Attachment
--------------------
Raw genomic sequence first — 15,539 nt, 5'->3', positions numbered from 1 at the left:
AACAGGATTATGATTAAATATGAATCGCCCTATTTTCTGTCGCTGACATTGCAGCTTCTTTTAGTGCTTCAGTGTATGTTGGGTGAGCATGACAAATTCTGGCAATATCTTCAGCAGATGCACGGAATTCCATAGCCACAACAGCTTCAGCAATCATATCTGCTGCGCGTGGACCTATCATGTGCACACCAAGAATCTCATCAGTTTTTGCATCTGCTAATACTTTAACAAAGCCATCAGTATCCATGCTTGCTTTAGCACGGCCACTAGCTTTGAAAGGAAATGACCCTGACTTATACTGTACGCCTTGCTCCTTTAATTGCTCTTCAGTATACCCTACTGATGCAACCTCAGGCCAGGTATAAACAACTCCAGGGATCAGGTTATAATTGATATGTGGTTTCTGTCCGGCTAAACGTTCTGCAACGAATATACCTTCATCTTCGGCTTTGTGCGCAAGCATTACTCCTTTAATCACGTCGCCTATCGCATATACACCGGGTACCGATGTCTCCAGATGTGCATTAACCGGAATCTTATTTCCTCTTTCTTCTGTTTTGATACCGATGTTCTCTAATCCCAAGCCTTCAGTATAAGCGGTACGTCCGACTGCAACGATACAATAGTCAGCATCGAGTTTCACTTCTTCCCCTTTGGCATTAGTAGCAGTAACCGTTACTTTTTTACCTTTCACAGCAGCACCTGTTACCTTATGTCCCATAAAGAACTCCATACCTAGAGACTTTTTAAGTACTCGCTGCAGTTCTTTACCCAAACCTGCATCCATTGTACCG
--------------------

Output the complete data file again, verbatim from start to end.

Raw genomic sequence first — 15,539 nt, 5'->3', positions numbered from 1 at the left:
AACAGGATTATGATTAAATATGAATCGCCCTATTTTCTGTCGCTGACATTGCAGCTTCTTTTAGTGCTTCAGTGTATGTTGGGTGAGCATGACAAATTCTGGCAATATCTTCAGCAGATGCACGGAATTCCATAGCCACAACAGCTTCAGCAATCATATCTGCTGCGCGTGGACCTATCATGTGCACACCAAGAATCTCATCAGTTTTTGCATCTGCTAATACTTTAACAAAGCCATCAGTATCCATGCTTGCTTTAGCACGGCCACTAGCTTTGAAAGGAAATGACCCTGACTTATACTGTACGCCTTGCTCCTTTAATTGCTCTTCAGTATACCCTACTGATGCAACCTCAGGCCAGGTATAAACAACTCCAGGGATCAGGTTATAATTGATATGTGGTTTCTGTCCGGCTAAACGTTCTGCAACGAATATACCTTCATCTTCGGCTTTGTGCGCAAGCATTACTCCTTTAATCACGTCGCCTATCGCATATACACCGGGTACCGATGTCTCCAGATGTGCATTAACCGGAATCTTATTTCCTCTTTCTTCTGTTTTGATACCGATGTTCTCTAATCCCAAGCCTTCAGTATAAGCGGTACGTCCGACTGCAACGATACAATAGTCAGCATCGAGTTTCACTTCTTCCCCTTTGGCATTAGTAGCAGTAACCGTTACTTTTTTACCTTTCACAGCAGCACCTGTTACCTTATGTCCCATAAAGAACTCCATACCTAGAGACTTTTTAAGTACTCGCTGCAGTTCTTTACCCAAACCTGCATCCATTGTACCG